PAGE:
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CANAL. A trench dug for leading water in a particular direction, and confining it.
     2. Public canals are generally protected by the law which authorizes their being made. Various points have arisen under numerous laws authorizing the construction of canals, which have been decided in cases reported in 1 Yeates, 430; 1 Binn. 70; 1 Pennsyl. 462; 2 Pennsyl. 517; 7 Mass. 169; 1 Sumu. 46; 20 Johns. 103, 735; 2 Johns. 283; 7 John. Ch. 315; 1 Wend. 474; 5 Wend. 166; 8 Wend. 469; 4 Wend. 667; 6 Cowen, 698; 7 Cowen, 526 4 Hamm. 253; 5 Hamm. 141, 391; 6 Hamm. 126; 1 N. H. Rep. 339; See River.

References in periodicals archive ?
Trunk scales have up to seven pulp canal openings, one of main canal and six of lateral canals; dentine canal openings placed evenly in the pulp depression or in a longitudinally dispersed row (emended from Marss & Miller 2004).
Their pulp canal is situated in the posterior third of the base, dentine canals are relatively wide and straight and dentine tubules irregularly sinuous (Pl.
6) with single pulp canal opening; dentine canals wide, sinuous, branching; dentine tubules occurring only in uppermost part of crown.
m long); head and anterior part of trunk wide, dorsoventrally flattened, posterior part of trunk and caudal fin laterally compressed; paired pectoral fins, single dorsal and anal fin, and hypocercal caudal fin present; caudal fin strongly heterocercal in young individuals, becoming nearly symmetrical in adults; orbits on anterolateral corners of head; scale morphology variable depending on position on body; pulp cavity single, occasionally continuing as pulp canal posteriorly; dentine tubules long, narrow, straight.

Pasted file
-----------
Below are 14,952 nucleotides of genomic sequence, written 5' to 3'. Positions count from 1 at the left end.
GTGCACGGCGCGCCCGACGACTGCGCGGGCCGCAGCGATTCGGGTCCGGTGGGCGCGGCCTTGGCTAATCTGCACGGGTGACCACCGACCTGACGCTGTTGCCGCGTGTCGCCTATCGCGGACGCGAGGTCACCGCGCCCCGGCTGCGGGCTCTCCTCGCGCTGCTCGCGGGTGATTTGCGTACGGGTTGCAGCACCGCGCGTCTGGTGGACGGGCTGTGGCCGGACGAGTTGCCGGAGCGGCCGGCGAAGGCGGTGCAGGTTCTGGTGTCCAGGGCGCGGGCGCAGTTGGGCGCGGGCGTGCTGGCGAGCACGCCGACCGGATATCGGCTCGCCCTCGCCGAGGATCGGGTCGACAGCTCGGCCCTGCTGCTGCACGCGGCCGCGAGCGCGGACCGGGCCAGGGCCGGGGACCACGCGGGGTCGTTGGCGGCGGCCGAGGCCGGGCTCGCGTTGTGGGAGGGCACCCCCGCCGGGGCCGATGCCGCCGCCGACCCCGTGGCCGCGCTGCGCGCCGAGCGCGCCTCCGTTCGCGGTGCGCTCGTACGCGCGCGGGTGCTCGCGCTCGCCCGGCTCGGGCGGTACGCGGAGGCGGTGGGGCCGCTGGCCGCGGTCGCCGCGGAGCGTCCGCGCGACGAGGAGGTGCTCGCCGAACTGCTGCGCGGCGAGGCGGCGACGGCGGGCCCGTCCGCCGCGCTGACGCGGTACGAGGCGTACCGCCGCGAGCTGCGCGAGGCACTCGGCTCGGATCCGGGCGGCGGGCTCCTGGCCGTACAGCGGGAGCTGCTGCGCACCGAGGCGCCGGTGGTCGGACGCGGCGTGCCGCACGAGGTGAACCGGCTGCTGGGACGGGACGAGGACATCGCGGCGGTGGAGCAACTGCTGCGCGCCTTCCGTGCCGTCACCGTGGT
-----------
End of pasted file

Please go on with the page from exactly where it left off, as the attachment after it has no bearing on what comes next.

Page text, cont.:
Otherwise, both DTS and DT also had difficulty recalling the position of pulp canals in such teeth, although the DS were more knowledgeable of the exposure of the mesio-buccal pulp horn of primary molar teeth during preparation compared with the qualified dentists and therapists.
Incidence of pulp necrosis subsequent to pulp canal obliteration from trauma of permanent incisors.
Exoskeleton of head region encased with small plates and platelets, partly possibly with tesserae; trunk and tail covered with tesserae and scales; upper layer of tubercles or elongate dentine ridges of fine dentine tubules arranged in bunches; dentine and pulp canals wide; middle and lower (basal) layers of spongiose aspidine; vascular canals either vertically or horizontally stretched.